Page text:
Strategy, Innovation & Leadership

Followership Cycle

By Ron Meyer | June 1, 2021 | 4 min read

How can I be a more effective follower? TIAS professor of Strategic Leadership Ron Meyer presents an insightful tool to kickstart your thinking: Followership Cycle.

Key Definitions

Leadership is about getting others to follow. Conversely, followership is about accepting someone else’s lead. In the leader-follower interaction, followership can be compliant and absolute, with people obediently doing exactly as they are told. But followership can also be voluntary and considered, with people willingly going along while still thinking for themselves.

Managers need to delegate tasks to their direct reports, while typically wanting to stay in the lead. Direct reports can follow compliantly but will be more effective if they follow willingly and intelligently, seeking empowerment to take more of their own decisions and actions.   

Conceptual Model

In Meyer’s Management Models #21, the Empowerment Cycle described six leadership actions (in the light blue arrows) that could be used to gradually increase the empowerment of direct reports. The Followership Cycle extends this model, adding six matching followership actions (in yellow font in the darker blue arrows) that direct reports can take themselves to earn increased empowerment. The underlying thinking is that empowerment is built up gradually and jointly, in interaction between leader and follower, with the leader facilitating and the follower actively showing how their increased power is used wisely.

24_Followership Cycle

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Key Elements


The three main categories of followership actions that warrant more empowerment are:

  1. Enlist. All empowerment starts with tasks being delegated. Managers need to consider which tasks they feel comfortable entrusting to direct reports, but in turn direct reports can step forward and seek out tasks to take on board. They can actively ‘enlist’ by winning managers’ confidence, showing they are eager to accept:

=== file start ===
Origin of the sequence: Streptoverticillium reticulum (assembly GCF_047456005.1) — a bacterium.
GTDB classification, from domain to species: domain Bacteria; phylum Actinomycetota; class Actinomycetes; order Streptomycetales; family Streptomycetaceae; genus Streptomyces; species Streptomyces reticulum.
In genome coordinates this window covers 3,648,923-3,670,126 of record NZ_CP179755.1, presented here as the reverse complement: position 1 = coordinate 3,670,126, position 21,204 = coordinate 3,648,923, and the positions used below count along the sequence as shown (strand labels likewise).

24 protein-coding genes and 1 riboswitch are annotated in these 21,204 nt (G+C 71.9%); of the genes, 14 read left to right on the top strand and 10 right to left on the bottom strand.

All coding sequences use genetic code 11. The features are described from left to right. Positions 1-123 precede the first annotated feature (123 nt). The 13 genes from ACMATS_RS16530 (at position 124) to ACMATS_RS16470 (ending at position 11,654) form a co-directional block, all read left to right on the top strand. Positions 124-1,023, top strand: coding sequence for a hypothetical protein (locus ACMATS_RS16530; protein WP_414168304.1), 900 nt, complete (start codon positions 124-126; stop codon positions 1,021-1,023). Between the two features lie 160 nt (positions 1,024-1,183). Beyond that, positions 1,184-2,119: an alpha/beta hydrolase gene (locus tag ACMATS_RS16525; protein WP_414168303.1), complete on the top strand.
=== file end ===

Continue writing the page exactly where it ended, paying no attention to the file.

1. Accountability. Followers need to make clear that they are willing and able to take full ownership of tasks, accepting responsibility for achieving results, ready to deal with the challenges involved and prepared to be held to account if things go wrong.
    2. Assignment. While asking for room to determine their own choices, followers need to signal that they realize that their autonomy is not absolute, but that they are playing a role in a larger game, requiring them to coordinate their actions with others.
  2. Enlarge. More tasks can only be delegated if direct reports are able to carry them out. Managers can fuel this enablement by creating supportive conditions, but effective followers can seek to enlarge their capabilities themselves by focusing on:
    1. Acquisition. Instead of waiting for managers to provide the necessary resources such as time, information, money and connections, followers can actively seek to acquire them. Likewise, building up the right skills and experience can be driven by the follower.